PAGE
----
Connect Facebook Users To Bank Accounts? CommBank’s Done It

Facebook must envy Apple.

While the former has more sign-ups — one out of every 12 people in the world has a Facebook account — Apple has done a better job connecting its accounts to dollars. When Apple debuted the iPad 2 roughly one year ago, the company announced it had broken the 200 million mark for iTunes accounts, each of which is attached to a credit card.

The number of Facebook users that have inputted credit card information to make a purchase may not be much higher than 20 million, at least one source estimates, making Facebook’s commercial base just one-tenth the size of Apple’s.

The task of connecting users to dollars is likely near the top of Facebook’s list of goals for new future revenue streams. And should that indeed be the case, there’s a group of bankers in Australia that might soon be hearing from the FB HQ.

Two months ago, the Commonwealth Bank of Australia launched Kaching. Kaching is an iPhone app that allows users to make bank transfers directly from their mobile phones to any other bank account in Australia. The app involves Facebook in three ways:

  • Identification. Kaching’s users can connect to friends for fund transfers by browsing through their Facebook friends and selecting one within the app.

  • Notification. The app allows users to notify the recipient that money has been transferred via Facebook wall post.

  • Authorization. When transferring to a Facebook friend, Kaching takes advantage of the security features built into Facebook’s login process. To redeem the transfer, the recipient must provide the Payment Code, the exact amount transferred, a valid Facebook username and password, and identifying information for an Australian bank account.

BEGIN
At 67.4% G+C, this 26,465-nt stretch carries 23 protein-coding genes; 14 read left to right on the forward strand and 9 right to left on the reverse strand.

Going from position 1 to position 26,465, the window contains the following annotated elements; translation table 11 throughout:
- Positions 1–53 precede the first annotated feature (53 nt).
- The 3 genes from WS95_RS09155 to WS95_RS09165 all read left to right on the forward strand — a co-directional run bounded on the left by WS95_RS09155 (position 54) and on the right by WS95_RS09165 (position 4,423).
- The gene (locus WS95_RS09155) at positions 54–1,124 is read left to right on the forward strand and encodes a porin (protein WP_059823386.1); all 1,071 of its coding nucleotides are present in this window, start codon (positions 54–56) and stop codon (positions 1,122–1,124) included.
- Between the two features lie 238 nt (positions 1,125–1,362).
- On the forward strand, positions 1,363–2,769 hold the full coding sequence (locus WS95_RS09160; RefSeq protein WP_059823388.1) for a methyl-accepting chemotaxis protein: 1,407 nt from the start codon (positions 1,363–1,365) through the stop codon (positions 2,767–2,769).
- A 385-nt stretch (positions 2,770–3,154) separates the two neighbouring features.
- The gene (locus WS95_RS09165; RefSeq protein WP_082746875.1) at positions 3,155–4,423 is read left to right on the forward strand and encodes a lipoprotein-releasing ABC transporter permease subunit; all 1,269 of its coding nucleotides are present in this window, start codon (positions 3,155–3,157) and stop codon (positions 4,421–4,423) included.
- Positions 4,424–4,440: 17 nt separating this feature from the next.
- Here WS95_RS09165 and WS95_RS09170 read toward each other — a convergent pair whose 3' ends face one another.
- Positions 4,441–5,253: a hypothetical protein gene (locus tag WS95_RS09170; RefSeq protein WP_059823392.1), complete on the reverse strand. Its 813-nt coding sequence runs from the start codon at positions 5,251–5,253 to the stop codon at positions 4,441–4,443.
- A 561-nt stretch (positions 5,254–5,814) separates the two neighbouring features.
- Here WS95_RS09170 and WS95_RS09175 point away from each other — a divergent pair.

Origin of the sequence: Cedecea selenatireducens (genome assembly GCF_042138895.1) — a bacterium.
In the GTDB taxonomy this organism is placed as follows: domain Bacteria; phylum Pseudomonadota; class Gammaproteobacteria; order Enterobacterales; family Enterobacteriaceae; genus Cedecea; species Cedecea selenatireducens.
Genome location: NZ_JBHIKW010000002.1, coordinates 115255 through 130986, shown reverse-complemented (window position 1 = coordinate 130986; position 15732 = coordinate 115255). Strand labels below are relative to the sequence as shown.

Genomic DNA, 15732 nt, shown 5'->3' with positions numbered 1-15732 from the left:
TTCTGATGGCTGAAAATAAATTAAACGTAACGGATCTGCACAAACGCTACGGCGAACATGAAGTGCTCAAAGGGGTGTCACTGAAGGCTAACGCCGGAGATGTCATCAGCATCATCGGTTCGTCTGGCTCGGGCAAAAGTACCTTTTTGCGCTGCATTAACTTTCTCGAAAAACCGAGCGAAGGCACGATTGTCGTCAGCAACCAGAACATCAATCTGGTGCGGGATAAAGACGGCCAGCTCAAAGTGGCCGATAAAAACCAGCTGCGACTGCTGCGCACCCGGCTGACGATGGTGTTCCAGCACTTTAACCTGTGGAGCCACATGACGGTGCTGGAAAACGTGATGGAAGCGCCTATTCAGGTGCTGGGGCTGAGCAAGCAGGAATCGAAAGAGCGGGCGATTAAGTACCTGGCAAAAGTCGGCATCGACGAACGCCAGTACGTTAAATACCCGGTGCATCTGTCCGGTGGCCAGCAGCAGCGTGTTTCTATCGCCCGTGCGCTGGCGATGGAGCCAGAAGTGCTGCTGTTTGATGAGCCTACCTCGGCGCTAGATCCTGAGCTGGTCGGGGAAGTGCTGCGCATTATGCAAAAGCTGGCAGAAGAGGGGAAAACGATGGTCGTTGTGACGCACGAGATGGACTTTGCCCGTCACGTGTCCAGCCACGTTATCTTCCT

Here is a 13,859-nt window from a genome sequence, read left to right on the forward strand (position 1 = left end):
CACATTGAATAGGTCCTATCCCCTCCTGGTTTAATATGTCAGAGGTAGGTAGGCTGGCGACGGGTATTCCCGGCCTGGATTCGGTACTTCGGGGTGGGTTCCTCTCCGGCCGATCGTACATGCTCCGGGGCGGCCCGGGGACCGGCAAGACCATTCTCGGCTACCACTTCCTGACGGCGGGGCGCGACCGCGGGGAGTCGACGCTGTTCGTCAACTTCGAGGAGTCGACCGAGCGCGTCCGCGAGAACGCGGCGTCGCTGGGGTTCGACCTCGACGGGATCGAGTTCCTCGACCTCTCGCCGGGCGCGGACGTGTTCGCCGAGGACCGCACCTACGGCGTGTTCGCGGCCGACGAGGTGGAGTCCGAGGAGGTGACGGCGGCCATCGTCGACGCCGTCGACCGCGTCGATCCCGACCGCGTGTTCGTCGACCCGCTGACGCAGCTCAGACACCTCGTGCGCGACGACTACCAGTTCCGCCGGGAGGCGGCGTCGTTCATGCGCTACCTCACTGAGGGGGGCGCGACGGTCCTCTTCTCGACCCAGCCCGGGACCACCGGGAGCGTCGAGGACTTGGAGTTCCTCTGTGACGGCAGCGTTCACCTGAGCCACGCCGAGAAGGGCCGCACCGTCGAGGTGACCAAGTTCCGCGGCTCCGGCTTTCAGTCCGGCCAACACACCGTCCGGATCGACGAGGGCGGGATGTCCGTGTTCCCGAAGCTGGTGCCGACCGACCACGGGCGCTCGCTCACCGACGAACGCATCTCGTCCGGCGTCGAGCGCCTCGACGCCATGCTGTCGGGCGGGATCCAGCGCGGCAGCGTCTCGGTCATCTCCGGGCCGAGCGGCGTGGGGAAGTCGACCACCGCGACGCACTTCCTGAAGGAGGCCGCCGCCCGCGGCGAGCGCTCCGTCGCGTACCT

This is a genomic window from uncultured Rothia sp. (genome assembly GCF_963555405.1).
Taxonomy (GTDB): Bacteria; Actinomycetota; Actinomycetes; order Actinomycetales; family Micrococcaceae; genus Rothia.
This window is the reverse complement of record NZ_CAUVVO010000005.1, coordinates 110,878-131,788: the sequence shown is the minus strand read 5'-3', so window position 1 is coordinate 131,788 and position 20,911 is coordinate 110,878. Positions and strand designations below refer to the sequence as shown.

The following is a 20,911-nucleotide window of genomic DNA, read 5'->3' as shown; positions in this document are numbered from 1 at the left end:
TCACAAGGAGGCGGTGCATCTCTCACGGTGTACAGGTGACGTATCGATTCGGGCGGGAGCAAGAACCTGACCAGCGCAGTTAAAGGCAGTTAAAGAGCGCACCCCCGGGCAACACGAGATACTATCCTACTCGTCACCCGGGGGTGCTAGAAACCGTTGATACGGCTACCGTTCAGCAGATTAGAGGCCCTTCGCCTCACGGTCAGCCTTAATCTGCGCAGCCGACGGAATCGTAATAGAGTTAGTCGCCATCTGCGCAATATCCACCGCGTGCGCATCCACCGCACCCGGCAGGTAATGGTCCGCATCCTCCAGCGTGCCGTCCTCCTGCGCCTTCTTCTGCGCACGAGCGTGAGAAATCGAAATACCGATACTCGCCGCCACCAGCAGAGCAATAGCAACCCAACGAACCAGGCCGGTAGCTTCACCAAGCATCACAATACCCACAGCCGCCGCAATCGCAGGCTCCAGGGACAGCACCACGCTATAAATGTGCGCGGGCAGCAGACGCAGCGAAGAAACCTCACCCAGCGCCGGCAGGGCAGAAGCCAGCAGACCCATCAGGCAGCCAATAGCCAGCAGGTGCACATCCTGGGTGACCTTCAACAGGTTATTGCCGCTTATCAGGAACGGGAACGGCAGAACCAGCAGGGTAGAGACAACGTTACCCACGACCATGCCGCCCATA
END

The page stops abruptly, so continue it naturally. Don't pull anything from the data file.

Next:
Redemption is handled at a separate web portal, accessible by any browser — meaning the recipient doesn’t have to download an app, or create a new account.

More than 100,000 users have downloaded Kaching since the app’s launch two months ago, according to CommBank’s official blog. The bulk of the transfers handled by Kaching have been mobile-to-mobile transactions, but transfers over Facebook have been surprisingly popular — roughly 10% of all transfers have involved Facebook, CommBank says. (The bank is not yet ready to disclose the amount of money being transferred via Kaching.)

Kaching also offers Australians a way to gain NFC payment capability. For roughly $59 US, app users can purchase an NFC-capable phone case, called iCarte, which connects a user’s mobile phone to an existing MasterCard account.

(In the U.S., few consumers are expected to want to pay for the ability to pay via NFC, with issuers and networks likely footing the bill. To that end, one CommBank customer tweeted: “You would have to be really brain dead to pay extra $54.95 to use NFC on iPhone. If you have spare $54.95 send it to me!”)

Kaching won’t do much good for American consumers — the app is only available through Apple’s Australian App Store. Instead, U.S. users can look to PayPal’s Send Money Facebook app, which allows for fund transfers between PayPal accounts.

But that method of money transfer still requires both the sender and the recipient to have PayPal accounts. At this point, for fund transfers between any two bank accounts via smartphone app, you’ll have to move to Australia.


New PYMNTS Report: Preventing Financial Crimes Playbook – July 2020 

Call it the great tug-of-war. Fraudsters are teaming up to form elaborate rings that work in sync to launch account takeovers. Chris Tremont, EVP at Radius Bank, tells PYMNTS that financial institutions (FIs) can beat such highly organized fraudsters at their own game. In the July 2020 Preventing Financial Crimes Playbook, Tremont lays out how.

Click to comment